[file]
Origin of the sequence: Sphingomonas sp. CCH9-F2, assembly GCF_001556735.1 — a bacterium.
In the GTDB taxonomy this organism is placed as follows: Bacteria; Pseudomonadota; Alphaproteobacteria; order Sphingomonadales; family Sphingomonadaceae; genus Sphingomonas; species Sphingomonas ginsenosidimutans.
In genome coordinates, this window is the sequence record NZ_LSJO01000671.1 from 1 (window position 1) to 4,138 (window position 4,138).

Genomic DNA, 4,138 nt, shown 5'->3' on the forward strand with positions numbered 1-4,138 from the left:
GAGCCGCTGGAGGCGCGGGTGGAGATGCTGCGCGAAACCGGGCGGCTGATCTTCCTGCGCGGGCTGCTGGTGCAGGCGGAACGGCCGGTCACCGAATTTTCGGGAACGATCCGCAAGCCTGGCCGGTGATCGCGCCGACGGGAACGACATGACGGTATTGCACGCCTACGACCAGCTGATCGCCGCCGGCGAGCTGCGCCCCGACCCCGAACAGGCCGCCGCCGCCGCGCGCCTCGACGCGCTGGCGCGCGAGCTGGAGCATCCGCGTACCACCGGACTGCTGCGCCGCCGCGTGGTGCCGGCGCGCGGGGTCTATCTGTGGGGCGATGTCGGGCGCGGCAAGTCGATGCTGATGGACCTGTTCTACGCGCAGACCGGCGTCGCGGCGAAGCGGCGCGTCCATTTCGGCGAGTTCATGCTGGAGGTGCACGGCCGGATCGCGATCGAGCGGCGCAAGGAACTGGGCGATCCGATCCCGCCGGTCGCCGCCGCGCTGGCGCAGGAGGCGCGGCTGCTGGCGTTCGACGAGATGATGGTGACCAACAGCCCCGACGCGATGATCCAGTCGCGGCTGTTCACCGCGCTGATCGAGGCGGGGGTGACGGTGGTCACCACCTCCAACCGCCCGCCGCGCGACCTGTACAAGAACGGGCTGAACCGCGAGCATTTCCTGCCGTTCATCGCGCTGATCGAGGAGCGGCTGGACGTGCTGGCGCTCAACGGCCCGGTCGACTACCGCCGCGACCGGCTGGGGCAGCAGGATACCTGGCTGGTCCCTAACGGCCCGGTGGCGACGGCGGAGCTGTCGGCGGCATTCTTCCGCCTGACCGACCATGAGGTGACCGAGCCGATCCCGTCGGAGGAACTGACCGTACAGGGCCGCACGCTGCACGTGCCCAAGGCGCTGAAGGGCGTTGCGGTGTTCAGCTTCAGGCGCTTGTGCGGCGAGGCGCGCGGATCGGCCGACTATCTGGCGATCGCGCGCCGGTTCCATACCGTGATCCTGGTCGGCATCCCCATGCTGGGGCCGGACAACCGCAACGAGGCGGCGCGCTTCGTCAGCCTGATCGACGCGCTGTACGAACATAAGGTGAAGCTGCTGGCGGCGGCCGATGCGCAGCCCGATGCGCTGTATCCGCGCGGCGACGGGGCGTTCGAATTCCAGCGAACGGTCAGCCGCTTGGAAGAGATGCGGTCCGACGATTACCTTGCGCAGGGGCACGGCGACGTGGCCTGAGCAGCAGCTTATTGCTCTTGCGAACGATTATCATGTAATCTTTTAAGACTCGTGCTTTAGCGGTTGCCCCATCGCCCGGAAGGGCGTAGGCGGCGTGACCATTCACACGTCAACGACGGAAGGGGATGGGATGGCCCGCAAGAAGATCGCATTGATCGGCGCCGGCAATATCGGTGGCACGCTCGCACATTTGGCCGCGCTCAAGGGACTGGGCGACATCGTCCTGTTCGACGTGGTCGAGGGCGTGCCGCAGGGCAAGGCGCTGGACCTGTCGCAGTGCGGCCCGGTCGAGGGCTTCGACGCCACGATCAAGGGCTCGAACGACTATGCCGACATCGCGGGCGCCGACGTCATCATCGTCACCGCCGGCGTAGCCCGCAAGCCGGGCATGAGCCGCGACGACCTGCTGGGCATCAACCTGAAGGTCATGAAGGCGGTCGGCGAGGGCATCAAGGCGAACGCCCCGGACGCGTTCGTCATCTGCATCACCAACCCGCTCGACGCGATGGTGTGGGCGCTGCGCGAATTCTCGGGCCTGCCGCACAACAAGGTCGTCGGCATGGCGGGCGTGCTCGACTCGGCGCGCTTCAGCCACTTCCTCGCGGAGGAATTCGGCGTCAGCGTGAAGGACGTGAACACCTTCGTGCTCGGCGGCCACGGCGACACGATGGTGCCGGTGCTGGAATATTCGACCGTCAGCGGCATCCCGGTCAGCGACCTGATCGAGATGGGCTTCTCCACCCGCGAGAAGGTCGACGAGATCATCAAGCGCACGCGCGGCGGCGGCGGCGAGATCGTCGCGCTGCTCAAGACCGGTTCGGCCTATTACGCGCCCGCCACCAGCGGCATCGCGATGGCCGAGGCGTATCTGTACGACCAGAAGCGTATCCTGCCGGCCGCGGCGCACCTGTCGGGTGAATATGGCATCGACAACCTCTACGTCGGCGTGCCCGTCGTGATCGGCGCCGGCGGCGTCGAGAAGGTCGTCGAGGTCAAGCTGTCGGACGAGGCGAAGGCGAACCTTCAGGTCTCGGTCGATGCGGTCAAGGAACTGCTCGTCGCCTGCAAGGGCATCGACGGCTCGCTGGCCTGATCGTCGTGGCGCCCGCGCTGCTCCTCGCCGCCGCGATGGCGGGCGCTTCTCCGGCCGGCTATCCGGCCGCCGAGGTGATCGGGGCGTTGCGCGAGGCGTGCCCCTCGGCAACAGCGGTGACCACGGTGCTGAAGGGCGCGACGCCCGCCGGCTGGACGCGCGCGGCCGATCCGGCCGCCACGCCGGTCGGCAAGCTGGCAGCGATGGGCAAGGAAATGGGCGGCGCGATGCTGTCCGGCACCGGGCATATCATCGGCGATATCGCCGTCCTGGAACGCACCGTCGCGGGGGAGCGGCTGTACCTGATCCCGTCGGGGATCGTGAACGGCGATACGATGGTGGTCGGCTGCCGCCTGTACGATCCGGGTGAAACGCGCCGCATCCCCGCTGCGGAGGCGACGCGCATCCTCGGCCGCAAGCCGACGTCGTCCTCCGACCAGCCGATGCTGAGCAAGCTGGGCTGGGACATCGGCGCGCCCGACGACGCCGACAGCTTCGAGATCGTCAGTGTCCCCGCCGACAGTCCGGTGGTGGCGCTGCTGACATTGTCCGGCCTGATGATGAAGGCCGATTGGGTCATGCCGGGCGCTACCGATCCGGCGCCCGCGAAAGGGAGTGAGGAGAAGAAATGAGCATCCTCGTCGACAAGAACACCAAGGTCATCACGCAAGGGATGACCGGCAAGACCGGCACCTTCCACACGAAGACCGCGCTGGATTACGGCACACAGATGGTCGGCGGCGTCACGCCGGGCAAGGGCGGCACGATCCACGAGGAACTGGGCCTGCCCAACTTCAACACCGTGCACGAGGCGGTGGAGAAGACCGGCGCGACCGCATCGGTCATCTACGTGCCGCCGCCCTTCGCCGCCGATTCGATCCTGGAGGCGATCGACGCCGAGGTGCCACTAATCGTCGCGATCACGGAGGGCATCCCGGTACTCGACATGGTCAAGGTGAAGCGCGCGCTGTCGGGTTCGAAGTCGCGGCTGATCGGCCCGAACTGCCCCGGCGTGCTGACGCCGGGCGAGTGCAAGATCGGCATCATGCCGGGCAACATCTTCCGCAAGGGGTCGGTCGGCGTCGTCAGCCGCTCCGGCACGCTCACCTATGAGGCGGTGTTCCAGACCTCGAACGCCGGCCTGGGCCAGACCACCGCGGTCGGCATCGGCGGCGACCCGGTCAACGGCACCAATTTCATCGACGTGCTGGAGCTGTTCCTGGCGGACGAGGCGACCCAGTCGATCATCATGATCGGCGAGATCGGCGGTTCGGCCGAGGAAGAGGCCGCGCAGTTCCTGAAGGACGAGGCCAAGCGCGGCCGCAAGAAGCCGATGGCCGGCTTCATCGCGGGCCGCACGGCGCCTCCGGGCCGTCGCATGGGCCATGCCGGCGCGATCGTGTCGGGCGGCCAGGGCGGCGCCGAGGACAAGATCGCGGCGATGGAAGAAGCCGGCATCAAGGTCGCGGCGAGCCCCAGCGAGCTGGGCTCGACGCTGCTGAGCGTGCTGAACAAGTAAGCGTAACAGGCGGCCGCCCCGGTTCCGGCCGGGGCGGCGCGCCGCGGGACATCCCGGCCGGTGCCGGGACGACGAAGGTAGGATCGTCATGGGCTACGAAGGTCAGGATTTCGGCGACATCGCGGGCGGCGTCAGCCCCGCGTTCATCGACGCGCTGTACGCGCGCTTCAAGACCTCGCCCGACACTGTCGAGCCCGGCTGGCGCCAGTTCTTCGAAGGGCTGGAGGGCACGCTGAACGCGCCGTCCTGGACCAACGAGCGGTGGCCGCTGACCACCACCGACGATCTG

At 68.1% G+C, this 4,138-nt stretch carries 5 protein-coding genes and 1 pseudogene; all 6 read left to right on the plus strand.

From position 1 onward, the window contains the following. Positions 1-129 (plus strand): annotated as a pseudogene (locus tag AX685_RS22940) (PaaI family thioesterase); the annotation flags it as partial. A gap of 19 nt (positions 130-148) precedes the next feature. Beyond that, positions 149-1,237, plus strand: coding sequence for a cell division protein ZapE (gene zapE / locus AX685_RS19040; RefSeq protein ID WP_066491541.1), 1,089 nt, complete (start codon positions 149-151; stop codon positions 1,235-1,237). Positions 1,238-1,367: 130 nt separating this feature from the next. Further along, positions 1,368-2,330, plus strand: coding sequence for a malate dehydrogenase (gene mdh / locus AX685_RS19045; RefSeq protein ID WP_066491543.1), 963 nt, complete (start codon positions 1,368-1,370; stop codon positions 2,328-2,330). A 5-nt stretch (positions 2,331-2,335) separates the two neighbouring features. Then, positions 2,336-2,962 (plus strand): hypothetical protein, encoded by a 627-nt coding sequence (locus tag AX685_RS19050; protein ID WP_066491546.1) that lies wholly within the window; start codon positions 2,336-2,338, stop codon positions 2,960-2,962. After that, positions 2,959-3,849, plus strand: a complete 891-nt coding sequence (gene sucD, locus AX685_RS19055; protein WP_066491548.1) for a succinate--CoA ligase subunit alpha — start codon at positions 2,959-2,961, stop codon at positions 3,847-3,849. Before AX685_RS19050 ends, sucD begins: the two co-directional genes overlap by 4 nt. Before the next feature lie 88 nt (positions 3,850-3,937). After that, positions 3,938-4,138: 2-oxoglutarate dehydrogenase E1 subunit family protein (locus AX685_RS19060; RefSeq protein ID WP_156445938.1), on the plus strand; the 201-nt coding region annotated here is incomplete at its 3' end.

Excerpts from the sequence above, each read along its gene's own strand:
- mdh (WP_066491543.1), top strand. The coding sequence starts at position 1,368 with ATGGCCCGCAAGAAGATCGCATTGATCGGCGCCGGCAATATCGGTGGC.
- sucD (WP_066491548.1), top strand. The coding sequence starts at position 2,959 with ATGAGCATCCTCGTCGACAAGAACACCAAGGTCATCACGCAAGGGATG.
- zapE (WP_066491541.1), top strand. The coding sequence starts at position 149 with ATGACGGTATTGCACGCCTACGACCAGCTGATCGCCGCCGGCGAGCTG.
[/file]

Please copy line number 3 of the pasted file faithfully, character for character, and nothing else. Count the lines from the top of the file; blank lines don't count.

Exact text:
In genome coordinates, this window is the sequence record NZ_LSJO01000671.1 from 1 (window position 1) to 4,138 (window position 4,138).